Serious damage may already have been done by the lack of understanding of the nature of the statistics on private foreign investment. A glaring statistical inconsistency was incorporated in the much publicized and often quoted goals adopted for the Alliance for Progress in 1961. At the Punta del Este Conference our Government promised capital assistance of $1 billion for the first year, and it has been generally anticipated that a similar amount would be provided in subsequent years of the decade. It was stated that this $1 billion would need to be supplemented annually by $300,000,000 in private U.S. investment. On the basis of these figures The New York Times editorialized recently that "the understanding reached. . . in Punta del Este. . . was that governmental loans and grants would play a far greater role" than private foreign investments in Latin American development. The fact is that the figure for government aid was on a gross basis, excluding repayments and other remittances. If the estimate for U.S. private investment had been figured on the same basis, the total would be, as mentioned above, more than $1 billion, despite the fact that such investment is only a fraction of what it could be under improved conditions. Yet the impression is now imbedded in many Latin American minds that private investment is just a small and delicate shoot and that real sustenance can come only from concentrating on a harvest of government largesse. My own experience in the oil industry has convinced me that private investment abroad is not such a fragile growth. A really determined government can render any soil barren, but I have seen private capital planted and patiently nursed into health in surroundings which were initially forbidding.[ii]

Despite all handicaps, total private investment in the less developed areas of the world is impressive. One estimate is that in 1961, when the balance- of-payments capital outflow from the United States to all less developed countries was $424,000,000, gross private U.S. investment activity was about $1.75 billion. European and Japanese businessmen probably provided at least as much again. Unfortunately, comparable statistics on private investment within the developing areas themselves are not available. From partial evidence I am convinced that in most countries the domestic private investment greatly exceeds that from abroad.

It is possible, moreover, to point to examples of impressive accomplishments by private enterprise in less developed settings. The story of Puerto Rico's growth in the decade of the 1950s, since the change from an earlier orientation to public enterprise, is now common knowledge. Fewer people know that in less than a decade private investors, primarily Peruvian nationals, have developed a fish-meal industry in Peru which now accounts for annual exports on the order of $100,000,000-the country's largest single source of foreign exchange. In Malaya, despite the problems of achieving independence and suppressing Communist insurrection, an economy with an overwhelmingly private orientation has achieved healthy growth without massive injections of aid. In the Philippines, in the 18 months since the new administration removed many of the restrictions which were inviting corruption and hampering growth, the economy has spurted ahead, and the prospects for further growth are good. In India the private sector over-fulfilled its plan targets long before the end of each of the first two five-year plans, despite increasing governmental restrictions. Even in Brazil, in the face of disruptive inflation and unsympathetic governmental policies, private enterprise has sparked significant economic progress, which in part has overcome the drain of some misdirected government enterprises. In short, there is evidence that the most powerful weapon which can be called into play in the world-wide campaign to raise the standard of living in the less developed nations is the productive capacity of private enterprise.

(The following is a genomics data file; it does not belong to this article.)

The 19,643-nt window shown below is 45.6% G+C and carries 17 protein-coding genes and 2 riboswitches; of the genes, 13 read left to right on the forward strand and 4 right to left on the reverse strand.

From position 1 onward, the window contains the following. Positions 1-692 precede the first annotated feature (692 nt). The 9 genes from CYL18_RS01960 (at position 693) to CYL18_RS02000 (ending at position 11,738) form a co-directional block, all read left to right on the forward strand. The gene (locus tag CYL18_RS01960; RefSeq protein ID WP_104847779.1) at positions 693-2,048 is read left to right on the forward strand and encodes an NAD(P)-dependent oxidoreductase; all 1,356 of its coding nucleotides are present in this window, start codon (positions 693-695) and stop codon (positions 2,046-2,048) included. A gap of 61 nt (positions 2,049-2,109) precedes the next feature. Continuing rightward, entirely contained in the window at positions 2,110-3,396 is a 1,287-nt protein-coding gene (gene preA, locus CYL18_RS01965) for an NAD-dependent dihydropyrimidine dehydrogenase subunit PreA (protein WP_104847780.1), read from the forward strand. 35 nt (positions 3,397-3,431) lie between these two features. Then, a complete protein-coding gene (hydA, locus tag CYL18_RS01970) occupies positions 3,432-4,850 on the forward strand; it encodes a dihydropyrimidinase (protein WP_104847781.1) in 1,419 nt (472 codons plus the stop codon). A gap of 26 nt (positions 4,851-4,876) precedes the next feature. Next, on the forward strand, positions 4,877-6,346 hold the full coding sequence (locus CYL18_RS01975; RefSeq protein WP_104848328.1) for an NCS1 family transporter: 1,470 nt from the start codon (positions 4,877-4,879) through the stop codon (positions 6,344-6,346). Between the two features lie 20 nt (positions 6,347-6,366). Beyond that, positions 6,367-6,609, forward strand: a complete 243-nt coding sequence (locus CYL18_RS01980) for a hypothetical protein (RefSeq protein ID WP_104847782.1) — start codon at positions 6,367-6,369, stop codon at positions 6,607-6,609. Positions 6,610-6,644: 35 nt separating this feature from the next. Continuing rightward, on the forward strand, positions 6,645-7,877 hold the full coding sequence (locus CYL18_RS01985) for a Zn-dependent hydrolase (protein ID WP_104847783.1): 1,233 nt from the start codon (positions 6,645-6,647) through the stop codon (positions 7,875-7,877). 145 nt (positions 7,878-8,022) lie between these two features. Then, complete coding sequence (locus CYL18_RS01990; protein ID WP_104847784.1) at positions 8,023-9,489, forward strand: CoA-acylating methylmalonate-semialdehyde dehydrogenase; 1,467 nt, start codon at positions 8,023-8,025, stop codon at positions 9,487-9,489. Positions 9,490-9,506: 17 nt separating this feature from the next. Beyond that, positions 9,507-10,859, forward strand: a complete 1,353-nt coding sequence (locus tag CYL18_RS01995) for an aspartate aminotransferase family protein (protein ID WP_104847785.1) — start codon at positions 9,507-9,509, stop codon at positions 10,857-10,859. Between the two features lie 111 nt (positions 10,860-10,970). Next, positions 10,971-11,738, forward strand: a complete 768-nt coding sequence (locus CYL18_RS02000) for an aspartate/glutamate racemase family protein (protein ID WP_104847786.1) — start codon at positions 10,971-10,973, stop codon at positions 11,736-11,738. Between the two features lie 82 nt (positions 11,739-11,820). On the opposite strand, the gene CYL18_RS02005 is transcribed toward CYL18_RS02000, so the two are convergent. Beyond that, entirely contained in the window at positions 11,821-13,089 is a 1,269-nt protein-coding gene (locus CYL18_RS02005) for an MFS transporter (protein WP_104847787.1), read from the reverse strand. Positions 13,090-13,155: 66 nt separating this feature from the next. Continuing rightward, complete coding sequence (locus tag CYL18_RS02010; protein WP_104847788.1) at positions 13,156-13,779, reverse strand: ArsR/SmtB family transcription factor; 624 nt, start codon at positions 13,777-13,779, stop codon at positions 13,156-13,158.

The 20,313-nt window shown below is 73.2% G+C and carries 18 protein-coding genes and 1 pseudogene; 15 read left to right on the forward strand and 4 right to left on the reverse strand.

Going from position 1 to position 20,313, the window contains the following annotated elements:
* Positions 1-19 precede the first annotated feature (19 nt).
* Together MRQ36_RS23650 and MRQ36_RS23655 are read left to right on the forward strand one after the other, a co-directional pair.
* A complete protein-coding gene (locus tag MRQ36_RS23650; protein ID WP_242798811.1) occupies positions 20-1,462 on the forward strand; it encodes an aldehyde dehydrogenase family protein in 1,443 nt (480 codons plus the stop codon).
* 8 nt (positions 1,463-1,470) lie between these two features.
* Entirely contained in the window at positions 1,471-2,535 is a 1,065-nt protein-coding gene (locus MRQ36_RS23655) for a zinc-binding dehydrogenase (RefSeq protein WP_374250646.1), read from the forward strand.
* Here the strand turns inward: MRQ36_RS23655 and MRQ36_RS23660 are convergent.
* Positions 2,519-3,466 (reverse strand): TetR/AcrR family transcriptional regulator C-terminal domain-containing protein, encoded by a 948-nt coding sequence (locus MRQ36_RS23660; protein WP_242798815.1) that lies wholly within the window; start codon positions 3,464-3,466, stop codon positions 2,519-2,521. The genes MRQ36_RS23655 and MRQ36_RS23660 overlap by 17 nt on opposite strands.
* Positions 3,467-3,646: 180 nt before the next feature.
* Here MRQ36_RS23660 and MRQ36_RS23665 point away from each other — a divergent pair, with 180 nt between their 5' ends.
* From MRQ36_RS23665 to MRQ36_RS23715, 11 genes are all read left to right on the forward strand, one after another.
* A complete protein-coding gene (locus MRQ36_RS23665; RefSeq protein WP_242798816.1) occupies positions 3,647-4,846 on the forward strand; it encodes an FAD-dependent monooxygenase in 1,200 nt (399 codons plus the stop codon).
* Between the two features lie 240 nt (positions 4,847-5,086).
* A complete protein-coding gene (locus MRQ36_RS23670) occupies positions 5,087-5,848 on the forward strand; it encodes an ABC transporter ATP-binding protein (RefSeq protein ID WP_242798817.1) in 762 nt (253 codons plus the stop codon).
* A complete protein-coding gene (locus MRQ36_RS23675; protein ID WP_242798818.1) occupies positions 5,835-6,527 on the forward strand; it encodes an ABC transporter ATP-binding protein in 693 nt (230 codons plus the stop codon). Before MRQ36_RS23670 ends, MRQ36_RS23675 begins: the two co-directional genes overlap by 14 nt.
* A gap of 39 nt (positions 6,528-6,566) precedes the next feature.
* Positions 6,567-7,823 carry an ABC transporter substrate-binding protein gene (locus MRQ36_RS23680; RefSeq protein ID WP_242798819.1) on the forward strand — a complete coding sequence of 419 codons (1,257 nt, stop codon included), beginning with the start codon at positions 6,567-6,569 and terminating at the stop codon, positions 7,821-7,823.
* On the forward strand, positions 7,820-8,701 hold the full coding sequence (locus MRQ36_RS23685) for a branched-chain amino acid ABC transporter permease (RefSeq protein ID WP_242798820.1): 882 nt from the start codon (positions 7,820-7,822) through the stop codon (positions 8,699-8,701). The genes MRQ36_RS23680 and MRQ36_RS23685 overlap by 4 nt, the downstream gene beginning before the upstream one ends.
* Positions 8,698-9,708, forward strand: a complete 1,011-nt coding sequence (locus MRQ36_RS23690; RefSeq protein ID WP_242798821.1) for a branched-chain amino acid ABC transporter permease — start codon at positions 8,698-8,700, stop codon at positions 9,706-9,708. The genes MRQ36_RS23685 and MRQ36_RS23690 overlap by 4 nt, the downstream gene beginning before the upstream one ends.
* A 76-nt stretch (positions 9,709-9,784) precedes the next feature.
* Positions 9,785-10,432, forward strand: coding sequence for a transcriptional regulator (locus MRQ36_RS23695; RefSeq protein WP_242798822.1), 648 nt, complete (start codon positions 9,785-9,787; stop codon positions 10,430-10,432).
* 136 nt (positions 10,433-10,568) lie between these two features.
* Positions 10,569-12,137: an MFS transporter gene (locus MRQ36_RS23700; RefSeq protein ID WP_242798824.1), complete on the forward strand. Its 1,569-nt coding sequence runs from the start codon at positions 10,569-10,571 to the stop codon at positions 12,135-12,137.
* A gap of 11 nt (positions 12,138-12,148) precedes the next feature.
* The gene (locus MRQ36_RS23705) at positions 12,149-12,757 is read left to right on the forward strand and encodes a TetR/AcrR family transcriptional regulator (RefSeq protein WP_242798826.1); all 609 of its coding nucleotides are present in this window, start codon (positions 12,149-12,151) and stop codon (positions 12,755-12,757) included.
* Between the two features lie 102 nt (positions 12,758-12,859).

V

The tasks ahead are still staggering. Economic progress must be spread not only among nations but also among the regions within nations-not only to Paraguay but also to the northeast of Brazil. Stratified societies and rigid economies must be "unfrozen" and rendered flexible. In this task private enterprise can be both a prime agent of productive change and a beneficiary of more liberal opportunity. Competition among private firms with their many different approaches can be a mighty engine for change and development. A good climate for private investment cannot be created just by a stroke of a pen; a consistent pattern of fair treatment by government must be established over time, but success in removing traditional barriers to enterprise will lead to ever-increasing commitment of private resources for further development.

Even if far wider recognition of these truths can be obtained throughout the less developed areas, we cannot expect all unreasonable barriers to private initiative to be removed overnight. In our own country we can all point to governmental policies which are inimical to growth, and we know how slowly progress is made in amending them.